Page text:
Writer/director/actress Qingge Gao’s poignantly sedate Chinese-language romancer Love, Song (a.k.a Love, Song: My Brother) is a devoutly tender and expressive short drama about the identity of love and romance between lifelong friends grounded in the questionable blur of committed childhood friendship morphing into passionate young adulthood. Convincingly sweeping in the aura of distinct elegance and understated compassion and complexity, Gao’s poetic romantic drama paints a provocative if not puzzling picture of uncertainty pertaining to the obligatory “brother/friend zone”–just how flexible can a revered union created in sibling-induced closeness as carefree kids can actually transform into something seductively in-depth while testing the boundaries of unbridled companionship as amorous grown-ups?
As a filmmaker with atmospheric flourishes of wistful imagination and visual vitality, Gao’s absorbing Love, Song is hypnotically structured in solid narrative concept aided by Bo Li’s arousing cinematography and Kevin Won’s soothing, gorgeous musical score. Sure, it is a simple and familiar story of rediscovered emotions from an organic perspective but Gao generates a robust sense of wonderment when spotlighting the heightened bond of charismatic leads lost (and enthusiastically found) in both togetherness and separation. Breezily breathtaking and heartfelt, Love, Song’s only major fault is that it could not escape its shortened running time confines in favor of a feature-length film further delving into the essence of these featured unconventional lovebirds/long-time partners.
During China’s One Child Policy (1982-2016) due to the efforts in easing the steady growth of the country’s over-population, there were two close families coincidentally sharing the same surname of “Song”. In each of those aforementioned families were single youngsters Jiujiu Song (Ruohan Wang) and Dabao Song (Haorui Zhang). They were unrelated and never knew what it was like to have a sibling during this “only one child rule” being enforced nationwide. Since they were the only child in each of their family units they became symbolic siblings…both serving as the brother and sister they were deprived of having within their familial ranks. Thus, the “pretend” sibling duo remained close and shared the adventurous childhood/teen years as confirmed blood relatives. Hence, the spirited connection of family-related sentiments guided both Jiujiu and Dabao through their growing pains and beyond.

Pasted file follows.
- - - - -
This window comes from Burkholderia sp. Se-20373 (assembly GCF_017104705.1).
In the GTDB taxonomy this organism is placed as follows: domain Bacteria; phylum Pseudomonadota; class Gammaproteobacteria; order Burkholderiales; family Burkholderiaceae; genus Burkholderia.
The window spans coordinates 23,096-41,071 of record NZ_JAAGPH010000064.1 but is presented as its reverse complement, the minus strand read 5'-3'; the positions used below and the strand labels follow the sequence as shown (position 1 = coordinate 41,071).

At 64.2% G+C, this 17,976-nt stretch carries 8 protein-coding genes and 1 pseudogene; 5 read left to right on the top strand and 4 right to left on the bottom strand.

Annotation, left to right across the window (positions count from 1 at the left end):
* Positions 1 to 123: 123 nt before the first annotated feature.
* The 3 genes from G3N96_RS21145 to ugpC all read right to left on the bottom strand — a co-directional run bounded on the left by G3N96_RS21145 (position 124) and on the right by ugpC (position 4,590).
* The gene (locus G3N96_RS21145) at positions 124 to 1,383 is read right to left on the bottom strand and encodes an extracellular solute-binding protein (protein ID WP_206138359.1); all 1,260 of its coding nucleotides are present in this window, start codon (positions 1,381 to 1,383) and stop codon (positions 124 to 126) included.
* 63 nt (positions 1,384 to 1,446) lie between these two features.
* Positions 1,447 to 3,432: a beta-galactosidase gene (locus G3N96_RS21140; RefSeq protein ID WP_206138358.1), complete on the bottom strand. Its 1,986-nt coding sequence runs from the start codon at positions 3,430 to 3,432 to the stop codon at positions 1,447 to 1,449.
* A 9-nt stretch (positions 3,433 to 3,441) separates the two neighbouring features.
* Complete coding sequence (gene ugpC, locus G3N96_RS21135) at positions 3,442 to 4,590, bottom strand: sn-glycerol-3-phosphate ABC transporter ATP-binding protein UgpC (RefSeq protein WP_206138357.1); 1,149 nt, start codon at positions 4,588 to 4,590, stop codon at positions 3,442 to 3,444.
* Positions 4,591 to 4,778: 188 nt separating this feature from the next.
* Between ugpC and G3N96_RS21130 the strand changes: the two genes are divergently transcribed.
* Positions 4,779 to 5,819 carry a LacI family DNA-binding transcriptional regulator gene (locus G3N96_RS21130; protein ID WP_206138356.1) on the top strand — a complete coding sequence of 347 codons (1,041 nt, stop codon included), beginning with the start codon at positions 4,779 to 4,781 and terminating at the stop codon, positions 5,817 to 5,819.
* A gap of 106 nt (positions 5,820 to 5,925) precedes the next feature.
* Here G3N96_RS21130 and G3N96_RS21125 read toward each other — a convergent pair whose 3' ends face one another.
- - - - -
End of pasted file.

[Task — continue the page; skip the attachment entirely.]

Sadly, Dabao and his family would move away and break the lengthy loving association that the inseparable tandem had going as a pseudo-brother-and-sister act. This, of course, is devastating news for Jiujiu and Dabao. However, as time passes while the now grown twenty-something Dabao (Yunjie Ren) is studying elsewhere Jiujiu (Gao) starts to question and explore her strong feelings and attractions that go far beyond her sisterly affection for him. The question remains: how can Jiujiu pursue her newfound romantic feelings for the absent Dabao? Can she conquer the reserved brotherly love mindset and investigate her deeper love and lust for someone that was practically considered her dependable sibling for all these years? Will Jiujiu overcome her incestuous-like affection for a young man she now sees in a different romantic light? Plus, how will Dabao receive her craving for him without feeling awkward towards her? Is there a chance that hopefully, Dabao will reciprocate the same kind of loving consideration for his honorary baby “sister” Jiujiu?
Fortunately, Dabao’s brief visit back to Jiujiu’s home (in recognition of her 21st birthday) after a long time away reunites the once cute kiddies that vowed they would be steadfast siblings as they played mischievously at the beachfront. The film occasionally cuts to flashback scenes showing the little tots Jiujiu and Dabao romping around aimlessly while also displaying their young adult versions sheepishly reminiscing about their youthful days in the past at the same beach setting binding them permanently as attentive bro and sis. The act of Jiujiu and Dabao reenacting their childhood antics as young adults feel quite engaging and endearing. In fact, one can almost capture what their empty psyches were starving for after the many years of being apart. Thankfully the twosome never seems to miss a beat at all in rekindling their treasured memories as children.
As Jiujiu pushes in convincing Dabao that he needs to see her clearly beyond that younger sister facade that he cherished so much in the past the audience notices his incidental glimpses of attraction that he is trying to stave off. But who can blame Dabao as the ultra-pretty Jiujiu is curiously radiant in his eyes? However, Jiujiu’s concerned mother reminds Dabao that her daughter is impressionable and warns him not to break her heart. In defiance, Jiujiu hastily informs her worrywart mother that “Dabao is not my brother!” Think Donny and Marie Osmond meets Romeo and Juliet. Ultimately, there is a defining twist that is revealed at the end of the story that calls for the slight disillusionment of JiuJiu’s and Dabao’s ambivalent relationship that makes for a sentimental obstacle that tugs on the heartstrings.
In the film’s press release, star Gao offers this generous reasoning, “I hope this story of the individual experiences of two people under the policy can help them better understand Chinese society and my generation. “Love, Song” is a love letter to love of all kinds, including sibling love, platonic love, and romantic love.”
Truly well-tooled, inspiring, perceptive and saturated with warm revelation, Love, Song is an intimate breakthrough for the immensely gifted Gao as an intuitive Chinese New Wave filmmaker and performer front and center dripping with vivid creativity.
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